Stockinette stitch: This is a knitting term for the pattern created when you alternate knit stitch rows with purl stitch rows. The pattern looks like rows of "V's."
Cast on: This is the technical term for how you begin a knitting project. Casting on refers to getting the first row of stitches onto the needle. In a pattern, cast on will be marked as "CO."
Bind off: This is how you end a knitting project. If you think of knitting as making row after row of slip knots, binding off is how you tie the knots to keep your project from unraveling. Binding off is denoted as "BO" in a pattern.
Slip stitch: Sometimes when you knit, you won't want to knit every stitch. To make a slip stitch, take the top stitch on the left hand needle and slip it onto the right hand needle without doing anything to it. This knitting term is written as an "sl" in a pattern.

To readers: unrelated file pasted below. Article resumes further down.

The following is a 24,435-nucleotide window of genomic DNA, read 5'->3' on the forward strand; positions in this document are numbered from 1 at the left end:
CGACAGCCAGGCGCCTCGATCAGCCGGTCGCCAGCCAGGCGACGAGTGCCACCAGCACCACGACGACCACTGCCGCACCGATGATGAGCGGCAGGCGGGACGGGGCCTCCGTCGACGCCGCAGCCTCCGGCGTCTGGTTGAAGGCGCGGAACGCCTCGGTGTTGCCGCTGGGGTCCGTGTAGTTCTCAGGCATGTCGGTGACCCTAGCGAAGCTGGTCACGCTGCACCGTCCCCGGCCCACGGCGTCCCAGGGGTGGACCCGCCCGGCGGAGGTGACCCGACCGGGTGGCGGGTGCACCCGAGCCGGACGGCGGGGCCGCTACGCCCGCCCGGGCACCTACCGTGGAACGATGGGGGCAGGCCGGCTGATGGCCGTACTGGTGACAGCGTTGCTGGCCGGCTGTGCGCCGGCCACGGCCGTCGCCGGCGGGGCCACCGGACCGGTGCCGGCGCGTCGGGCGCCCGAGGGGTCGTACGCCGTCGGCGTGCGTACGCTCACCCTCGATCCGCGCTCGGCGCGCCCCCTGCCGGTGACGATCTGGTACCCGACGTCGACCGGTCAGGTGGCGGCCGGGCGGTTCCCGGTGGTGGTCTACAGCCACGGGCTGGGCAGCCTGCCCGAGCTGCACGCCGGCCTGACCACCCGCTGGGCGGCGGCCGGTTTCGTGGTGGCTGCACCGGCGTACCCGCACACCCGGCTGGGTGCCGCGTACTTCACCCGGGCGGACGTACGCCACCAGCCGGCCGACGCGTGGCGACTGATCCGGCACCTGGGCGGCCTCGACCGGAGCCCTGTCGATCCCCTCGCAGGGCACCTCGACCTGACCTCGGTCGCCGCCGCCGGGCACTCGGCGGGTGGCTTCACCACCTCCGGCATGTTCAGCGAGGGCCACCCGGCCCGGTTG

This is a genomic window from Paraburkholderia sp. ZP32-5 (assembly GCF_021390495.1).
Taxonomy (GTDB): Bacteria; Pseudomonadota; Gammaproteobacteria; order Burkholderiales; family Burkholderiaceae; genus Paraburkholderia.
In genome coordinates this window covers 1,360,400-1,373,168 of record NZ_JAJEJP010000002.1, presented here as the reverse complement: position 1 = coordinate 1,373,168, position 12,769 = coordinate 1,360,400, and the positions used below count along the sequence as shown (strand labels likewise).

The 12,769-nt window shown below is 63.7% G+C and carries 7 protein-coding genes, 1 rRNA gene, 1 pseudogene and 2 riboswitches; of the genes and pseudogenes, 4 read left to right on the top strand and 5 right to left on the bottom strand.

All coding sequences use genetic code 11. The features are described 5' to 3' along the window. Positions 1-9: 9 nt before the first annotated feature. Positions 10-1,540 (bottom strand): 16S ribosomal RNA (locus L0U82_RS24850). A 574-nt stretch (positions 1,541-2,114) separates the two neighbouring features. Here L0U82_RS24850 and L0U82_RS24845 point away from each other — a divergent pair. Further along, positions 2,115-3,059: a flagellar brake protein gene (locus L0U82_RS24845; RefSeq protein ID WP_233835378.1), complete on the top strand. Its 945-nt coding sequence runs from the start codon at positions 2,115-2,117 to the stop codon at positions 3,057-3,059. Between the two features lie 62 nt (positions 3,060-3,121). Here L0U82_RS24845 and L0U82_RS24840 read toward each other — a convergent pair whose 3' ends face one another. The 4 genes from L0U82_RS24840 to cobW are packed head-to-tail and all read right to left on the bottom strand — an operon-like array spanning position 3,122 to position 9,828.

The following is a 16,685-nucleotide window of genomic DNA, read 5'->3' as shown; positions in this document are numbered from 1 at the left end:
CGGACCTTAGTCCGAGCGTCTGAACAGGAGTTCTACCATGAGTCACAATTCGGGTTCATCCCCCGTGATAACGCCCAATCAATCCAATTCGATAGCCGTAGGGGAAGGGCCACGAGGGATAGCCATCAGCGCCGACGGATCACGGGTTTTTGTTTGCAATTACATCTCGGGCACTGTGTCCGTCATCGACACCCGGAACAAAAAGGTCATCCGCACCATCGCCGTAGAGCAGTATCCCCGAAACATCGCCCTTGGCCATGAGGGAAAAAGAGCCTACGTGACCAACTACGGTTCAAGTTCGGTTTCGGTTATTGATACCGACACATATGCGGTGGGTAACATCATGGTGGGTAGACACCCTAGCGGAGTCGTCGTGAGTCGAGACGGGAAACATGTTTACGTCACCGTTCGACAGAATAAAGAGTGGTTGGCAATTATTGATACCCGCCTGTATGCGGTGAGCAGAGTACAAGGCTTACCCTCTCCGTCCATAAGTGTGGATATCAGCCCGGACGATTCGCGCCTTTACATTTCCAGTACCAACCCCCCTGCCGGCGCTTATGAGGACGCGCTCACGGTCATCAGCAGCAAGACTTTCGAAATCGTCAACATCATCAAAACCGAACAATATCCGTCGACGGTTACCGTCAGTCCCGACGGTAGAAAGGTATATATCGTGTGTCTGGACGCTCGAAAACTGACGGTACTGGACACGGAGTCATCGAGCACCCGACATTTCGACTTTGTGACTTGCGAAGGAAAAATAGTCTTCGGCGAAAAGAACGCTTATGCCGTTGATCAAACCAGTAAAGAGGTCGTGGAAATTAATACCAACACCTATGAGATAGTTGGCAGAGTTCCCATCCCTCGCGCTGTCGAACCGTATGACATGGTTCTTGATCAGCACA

Yarn back: Sometimes you will need to change the position of the yarn before making your next stitch. Yarn back means to take the yarn and move it behind your needles. Think of "yarn back" as putting the yarn where you would normally put it to make a knit stitch. In a pattern, yarn back is denoted as "yb."
Yarn forward: Like yarn back, yarn forward means to adjust the position of the yarn before making your next stitch. When you see "yf" on a pattern, bring the yarn to the front of your needles like when you are purling.